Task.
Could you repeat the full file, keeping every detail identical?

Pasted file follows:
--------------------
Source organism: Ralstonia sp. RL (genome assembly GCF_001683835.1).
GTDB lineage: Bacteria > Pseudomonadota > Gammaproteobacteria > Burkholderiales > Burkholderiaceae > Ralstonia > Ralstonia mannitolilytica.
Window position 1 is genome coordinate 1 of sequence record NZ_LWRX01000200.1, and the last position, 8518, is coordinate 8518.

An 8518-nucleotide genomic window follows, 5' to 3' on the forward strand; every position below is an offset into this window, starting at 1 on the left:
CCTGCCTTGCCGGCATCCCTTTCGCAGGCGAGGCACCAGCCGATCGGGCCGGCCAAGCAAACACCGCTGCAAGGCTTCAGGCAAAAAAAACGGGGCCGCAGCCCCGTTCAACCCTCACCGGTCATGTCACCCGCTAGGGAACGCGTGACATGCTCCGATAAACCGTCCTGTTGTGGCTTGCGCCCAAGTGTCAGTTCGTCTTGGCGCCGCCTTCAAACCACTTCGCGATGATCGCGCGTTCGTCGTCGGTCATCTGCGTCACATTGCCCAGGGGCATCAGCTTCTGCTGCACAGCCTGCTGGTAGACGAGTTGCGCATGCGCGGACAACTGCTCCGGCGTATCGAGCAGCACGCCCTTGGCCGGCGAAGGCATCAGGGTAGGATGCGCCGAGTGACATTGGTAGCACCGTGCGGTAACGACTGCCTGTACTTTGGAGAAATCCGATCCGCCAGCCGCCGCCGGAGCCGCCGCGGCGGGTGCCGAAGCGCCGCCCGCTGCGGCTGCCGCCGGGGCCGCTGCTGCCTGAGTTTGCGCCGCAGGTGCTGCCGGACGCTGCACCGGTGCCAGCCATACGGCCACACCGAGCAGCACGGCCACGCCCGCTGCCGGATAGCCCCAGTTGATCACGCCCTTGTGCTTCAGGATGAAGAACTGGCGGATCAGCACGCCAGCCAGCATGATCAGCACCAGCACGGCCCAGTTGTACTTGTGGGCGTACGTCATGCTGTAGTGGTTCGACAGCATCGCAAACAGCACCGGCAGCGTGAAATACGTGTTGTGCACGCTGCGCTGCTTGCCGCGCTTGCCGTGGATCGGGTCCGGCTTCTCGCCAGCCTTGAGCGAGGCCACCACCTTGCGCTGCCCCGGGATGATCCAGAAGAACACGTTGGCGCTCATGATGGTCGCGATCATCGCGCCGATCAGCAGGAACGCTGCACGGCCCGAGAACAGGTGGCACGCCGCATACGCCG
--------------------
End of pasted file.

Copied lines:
Source organism: Ralstonia sp. RL (genome assembly GCF_001683835.1).
GTDB lineage: Bacteria > Pseudomonadota > Gammaproteobacteria > Burkholderiales > Burkholderiaceae > Ralstonia > Ralstonia mannitolilytica.
Window position 1 is genome coordinate 1 of sequence record NZ_LWRX01000200.1, and the last position, 8518, is coordinate 8518.

An 8518-nucleotide genomic window follows, 5' to 3' on the forward strand; every position below is an offset into this window, starting at 1 on the left:
CCTGCCTTGCCGGCATCCCTTTCGCAGGCGAGGCACCAGCCGATCGGGCCGGCCAAGCAAACACCGCTGCAAGGCTTCAGGCAAAAAAAACGGGGCCGCAGCCCCGTTCAACCCTCACCGGTCATGTCACCCGCTAGGGAACGCGTGACATGCTCCGATAAACCGTCCTGTTGTGGCTTGCGCCCAAGTGTCAGTTCGTCTTGGCGCCGCCTTCAAACCACTTCGCGATGATCGCGCGTTCGTCGTCGGTCATCTGCGTCACATTGCCCAGGGGCATCAGCTTCTGCTGCACAGCCTGCTGGTAGACGAGTTGCGCATGCGCGGACAACTGCTCCGGCGTATCGAGCAGCACGCCCTTGGCCGGCGAAGGCATCAGGGTAGGATGCGCCGAGTGACATTGGTAGCACCGTGCGGTAACGACTGCCTGTACTTTGGAGAAATCCGATCCGCCAGCCGCCGCCGGAGCCGCCGCGGCGGGTGCCGAAGCGCCGCCCGCTGCGGCTGCCGCCGGGGCCGCTGCTGCCTGAGTTTGCGCCGCAGGTGCTGCCGGACGCTGCACCGGTGCCAGCCATACGGCCACACCGAGCAGCACGGCCACGCCCGCTGCCGGATAGCCCCAGTTGATCACGCCCTTGTGCTTCAGGATGAAGAACTGGCGGATCAGCACGCCAGCCAGCATGATCAGCACCAGCACGGCCCAGTTGTACTTGTGGGCGTACGTCATGCTGTAGTGGTTCGACAGCATCGCAAACAGCACCGGCAGCGTGAAATACGTGTTGTGCACGCTGCGCTGCTTGCCGCGCTTGCCGTGGATCGGGTCCGGCTTCTCGCCAGCCTTGAGCGAGGCCACCACCTTGCGCTGCCCCGGGATGATCCAGAAGAACACGTTGGCGCTCATGATGGTCGCGATCATCGCGCCGATCAGCAGGAACGCTGCACGGCCCGAGAACAGGTGGCACGCCGCATACGCCG